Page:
For families living from paycheck to paycheck, having a cushion that's as small as $300 can make a big difference. That’s why for the last few years, Metro United Way has partnered with organizations across the state to enact a state Earned Income Credit (EIC). In short, the Kentucky EIC is a tax credit modeled after a similar federal credit that would help low-to-moderate income families make ends meet.


Staying Healthy and Getting Smart with “FamilyWize”

Tuesday, February 18, 2014

Jan Sherrell Photo
By Jan Sherrell
Our vision at Metro United Way is a community whose people achieve their fullest potential through education, financial stability and healthy lives – the building blocks of a good quality of life. Without access to quality healthcare, individuals are unable to thrive and this affects our overall community health.

That’s why I’m excited that Metro United Way is participating with FamilyWize, a program that offers free prescription drug discount cards, in a partnership approved by United Way Worldwide.

11 Things You Didn’t Know About 2-1-1

Tuesday, February 11, 2014


By Glen Powell
Today is a special day at Metro United Way. Every year, on February 11th (2/11), we celebrate 2-1-1 Day! It's an opportunity for us to reflect on all of the good things that Metro United Way's 2-1-1 service does to help people in our community.

2-1-1 connects people with resources to help them face life challenges, often for the first time, to the appropriate service provider. This easy to remember phone number saves time and frustration by eliminating the need to navigate a maze of agencies and help-lines.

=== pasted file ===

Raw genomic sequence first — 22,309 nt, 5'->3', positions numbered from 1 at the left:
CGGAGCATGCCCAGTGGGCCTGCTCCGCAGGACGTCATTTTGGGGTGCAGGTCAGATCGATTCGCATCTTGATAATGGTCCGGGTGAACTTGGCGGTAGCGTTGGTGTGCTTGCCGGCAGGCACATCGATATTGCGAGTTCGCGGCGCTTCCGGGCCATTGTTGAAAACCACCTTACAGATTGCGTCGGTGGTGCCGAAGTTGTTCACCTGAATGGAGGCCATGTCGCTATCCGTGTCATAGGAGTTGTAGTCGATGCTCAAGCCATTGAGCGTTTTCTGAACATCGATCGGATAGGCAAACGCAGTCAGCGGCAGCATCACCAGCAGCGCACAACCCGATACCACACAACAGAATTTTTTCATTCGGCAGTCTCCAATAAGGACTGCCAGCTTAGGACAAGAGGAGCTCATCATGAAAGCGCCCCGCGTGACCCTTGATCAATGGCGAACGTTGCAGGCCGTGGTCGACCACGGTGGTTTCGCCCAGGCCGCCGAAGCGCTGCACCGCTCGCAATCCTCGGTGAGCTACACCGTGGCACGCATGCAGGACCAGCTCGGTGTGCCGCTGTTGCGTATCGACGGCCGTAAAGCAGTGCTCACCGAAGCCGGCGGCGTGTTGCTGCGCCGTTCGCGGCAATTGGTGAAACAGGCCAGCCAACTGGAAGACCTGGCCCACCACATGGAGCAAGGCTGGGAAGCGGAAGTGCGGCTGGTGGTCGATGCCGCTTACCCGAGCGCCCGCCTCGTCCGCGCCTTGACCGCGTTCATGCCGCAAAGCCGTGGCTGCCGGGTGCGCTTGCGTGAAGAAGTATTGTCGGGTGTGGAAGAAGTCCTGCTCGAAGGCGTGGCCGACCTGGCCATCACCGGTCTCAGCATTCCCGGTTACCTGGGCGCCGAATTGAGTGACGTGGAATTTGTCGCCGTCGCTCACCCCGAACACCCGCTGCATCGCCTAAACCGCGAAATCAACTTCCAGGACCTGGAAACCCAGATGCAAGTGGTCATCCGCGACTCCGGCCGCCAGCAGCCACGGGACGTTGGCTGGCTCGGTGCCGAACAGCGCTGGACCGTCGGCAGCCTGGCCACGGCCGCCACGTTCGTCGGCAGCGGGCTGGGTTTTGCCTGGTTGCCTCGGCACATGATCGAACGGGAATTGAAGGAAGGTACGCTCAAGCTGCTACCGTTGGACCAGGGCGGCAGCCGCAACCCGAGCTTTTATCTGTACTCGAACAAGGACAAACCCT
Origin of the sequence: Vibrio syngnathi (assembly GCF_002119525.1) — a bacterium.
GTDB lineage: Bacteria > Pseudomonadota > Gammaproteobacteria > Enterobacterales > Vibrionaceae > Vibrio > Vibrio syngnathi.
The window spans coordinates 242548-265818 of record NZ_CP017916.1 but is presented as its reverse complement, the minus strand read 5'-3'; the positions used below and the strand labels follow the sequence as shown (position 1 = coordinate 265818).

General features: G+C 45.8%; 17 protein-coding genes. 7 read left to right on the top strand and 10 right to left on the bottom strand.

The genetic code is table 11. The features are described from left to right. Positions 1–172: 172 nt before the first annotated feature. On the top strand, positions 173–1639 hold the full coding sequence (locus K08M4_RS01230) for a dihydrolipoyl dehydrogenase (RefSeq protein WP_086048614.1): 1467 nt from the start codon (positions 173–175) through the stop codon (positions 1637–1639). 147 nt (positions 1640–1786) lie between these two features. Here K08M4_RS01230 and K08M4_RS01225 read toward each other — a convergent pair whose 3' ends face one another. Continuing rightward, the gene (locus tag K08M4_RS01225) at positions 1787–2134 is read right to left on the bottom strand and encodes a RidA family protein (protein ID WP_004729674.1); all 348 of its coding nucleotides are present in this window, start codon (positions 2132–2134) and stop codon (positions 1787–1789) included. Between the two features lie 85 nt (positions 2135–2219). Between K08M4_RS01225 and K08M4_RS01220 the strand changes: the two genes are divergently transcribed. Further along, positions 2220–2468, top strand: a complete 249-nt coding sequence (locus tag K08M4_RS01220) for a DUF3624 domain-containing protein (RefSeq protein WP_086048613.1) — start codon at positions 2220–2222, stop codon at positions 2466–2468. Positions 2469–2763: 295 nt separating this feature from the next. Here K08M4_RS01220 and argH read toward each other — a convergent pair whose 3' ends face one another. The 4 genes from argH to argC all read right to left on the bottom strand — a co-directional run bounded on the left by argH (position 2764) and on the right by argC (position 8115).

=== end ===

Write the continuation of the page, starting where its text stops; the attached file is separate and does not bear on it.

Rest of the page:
You may know that one call to 2-1-1 connects people with the help they need, when they need it. But here are 11 things that you may NOT know about 2-1-1:

Early Childhood Education - The Rest of The Story!

Friday, February 7, 2014

By Joe Tolan
Last Thursday, Business First published an article entitled "The Point of Preschool."  First, I want to applaud Business First for speaking about this national issue that affects our community's children and our future. As you may know, I have a personal passion to help change the odds. And Metro United Way is doing just that through programs such as our Excellence Academy early learning centers.

Healthy Smiles, Healthy Lives

Friday, January 31, 2014


Sometimes I feel like oral health is the Rodney Dangerfield of health care!   Rodney was an American comedian and actor, known for the catchphrase "I don't get no respect!" Did you know that more than 10 years ago, the U.S. Surgeon General called oral health disease a “silent epidemic”?

Because I Said I Would

Monday, January 13, 2014


Mary Grissom Photo
By Mary Grissom
Here’s an embarrassing confession:  Those of us who make our living inspiring others to take action – sometimes fail at our own civic participation. 

As Director of Engagement at Metro United Way, I have the privilege of asking others to give, advocate, and volunteer to make long lasting change in our community.  And on occasion, I fall short of fulfilling my own commitments. But in this fresh New Year, I am starting off right.

Can We Unite and do What’s Best for our Kids, our Communities, and our Country?

Friday, December 13, 2013

By Joe Tolan
Can we find issues of paramount importance for a vital future that we can put partisanship aside for?  Oklahoma has!

Recently the New York Times published a powerful story - “ Oklahoma! Where the Kids Learn Early” -  that clearly demonstrates the results we can achieve in early education when we help ensure that all children enter kindergarten ready to learn.